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Facing-and breaking-America's Cycle of Traffic Gridlock

March 11, 2020

“We need to face the music,” according to Transportation for America. “We are doubling and tripling down on a failed strategy.”

The U.S. has tried for decades to build its way out of congestion problems by adding new roads and highways. The result—as detailed by T4America’s new report, The Congestion Con—is ever-more congestion and gridlock.

The report analyzed 100 urban areas from 1993 to 2017 and found that the rate of growth in new freeway-lane miles exceeded population growth—42 percent versus 32 percent. But rather than declining, congestion increased by 144 percent.

And “all those new lane-miles haven’t come cheap,” T4America notes. “States alone spent more than $500 billion on highway capital investments in urbanized areas between 1993-2017, with a sizeable portion going to highway expansions. And the initial construction costs are just the tip of the iceberg. For roads that are already in good condition, it still costs approximately $24,000 per year on average to maintain each lane-mile in a state of good repair, creating significant financial liabilities now and for years into the future.”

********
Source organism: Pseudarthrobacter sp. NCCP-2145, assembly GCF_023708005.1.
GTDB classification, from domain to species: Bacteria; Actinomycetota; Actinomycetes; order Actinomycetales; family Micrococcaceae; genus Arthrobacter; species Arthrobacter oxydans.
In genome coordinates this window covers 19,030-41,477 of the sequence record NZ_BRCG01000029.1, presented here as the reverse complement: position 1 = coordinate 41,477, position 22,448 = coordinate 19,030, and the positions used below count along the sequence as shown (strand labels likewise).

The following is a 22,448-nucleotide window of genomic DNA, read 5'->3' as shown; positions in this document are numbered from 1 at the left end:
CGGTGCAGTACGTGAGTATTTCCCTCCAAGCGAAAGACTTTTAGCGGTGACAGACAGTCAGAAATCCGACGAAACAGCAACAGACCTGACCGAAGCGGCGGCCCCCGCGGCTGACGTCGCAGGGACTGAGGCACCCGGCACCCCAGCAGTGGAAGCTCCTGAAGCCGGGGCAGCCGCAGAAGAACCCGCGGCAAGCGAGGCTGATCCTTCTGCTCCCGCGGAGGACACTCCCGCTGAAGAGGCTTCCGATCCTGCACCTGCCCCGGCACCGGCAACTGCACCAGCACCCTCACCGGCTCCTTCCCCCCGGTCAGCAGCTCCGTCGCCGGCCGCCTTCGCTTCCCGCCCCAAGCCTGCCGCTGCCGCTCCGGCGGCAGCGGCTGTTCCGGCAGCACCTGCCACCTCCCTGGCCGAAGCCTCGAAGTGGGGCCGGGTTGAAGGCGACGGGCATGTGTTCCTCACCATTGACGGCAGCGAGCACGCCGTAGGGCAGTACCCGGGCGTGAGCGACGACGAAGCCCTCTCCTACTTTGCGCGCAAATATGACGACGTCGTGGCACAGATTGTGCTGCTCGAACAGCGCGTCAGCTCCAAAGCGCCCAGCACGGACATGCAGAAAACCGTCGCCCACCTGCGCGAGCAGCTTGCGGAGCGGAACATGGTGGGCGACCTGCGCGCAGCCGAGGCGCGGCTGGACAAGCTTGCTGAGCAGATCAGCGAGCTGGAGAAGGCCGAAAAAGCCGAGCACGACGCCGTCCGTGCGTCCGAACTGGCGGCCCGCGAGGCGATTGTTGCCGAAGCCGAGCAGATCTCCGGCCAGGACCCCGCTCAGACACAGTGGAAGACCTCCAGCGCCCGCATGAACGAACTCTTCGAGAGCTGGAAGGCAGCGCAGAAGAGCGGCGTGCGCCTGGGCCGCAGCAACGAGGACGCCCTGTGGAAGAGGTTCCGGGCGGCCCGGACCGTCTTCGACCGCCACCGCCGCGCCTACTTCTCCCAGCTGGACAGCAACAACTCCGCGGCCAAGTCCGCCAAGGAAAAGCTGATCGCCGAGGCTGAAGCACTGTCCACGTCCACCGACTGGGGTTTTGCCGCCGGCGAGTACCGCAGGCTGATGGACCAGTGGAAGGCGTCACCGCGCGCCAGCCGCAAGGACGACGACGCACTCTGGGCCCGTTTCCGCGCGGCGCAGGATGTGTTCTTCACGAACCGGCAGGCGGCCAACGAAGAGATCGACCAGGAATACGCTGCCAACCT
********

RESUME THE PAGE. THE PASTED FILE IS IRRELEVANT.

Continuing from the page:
T4America also offers several policy recommendations for putting the U.S. on a sustainable and affordable path. They include prioritizing “access”—that is, connecting people to jobs and services “instead of focusing narrowly on speed and delay.”Congress is now debating the Fast Act Re-authorization, which will have a significant near-term impact on national rail policy and funding. Sign the HSRA petition here.

Read More:

The Congestion Con

Why the U.S. Sucks at Building Public Transit

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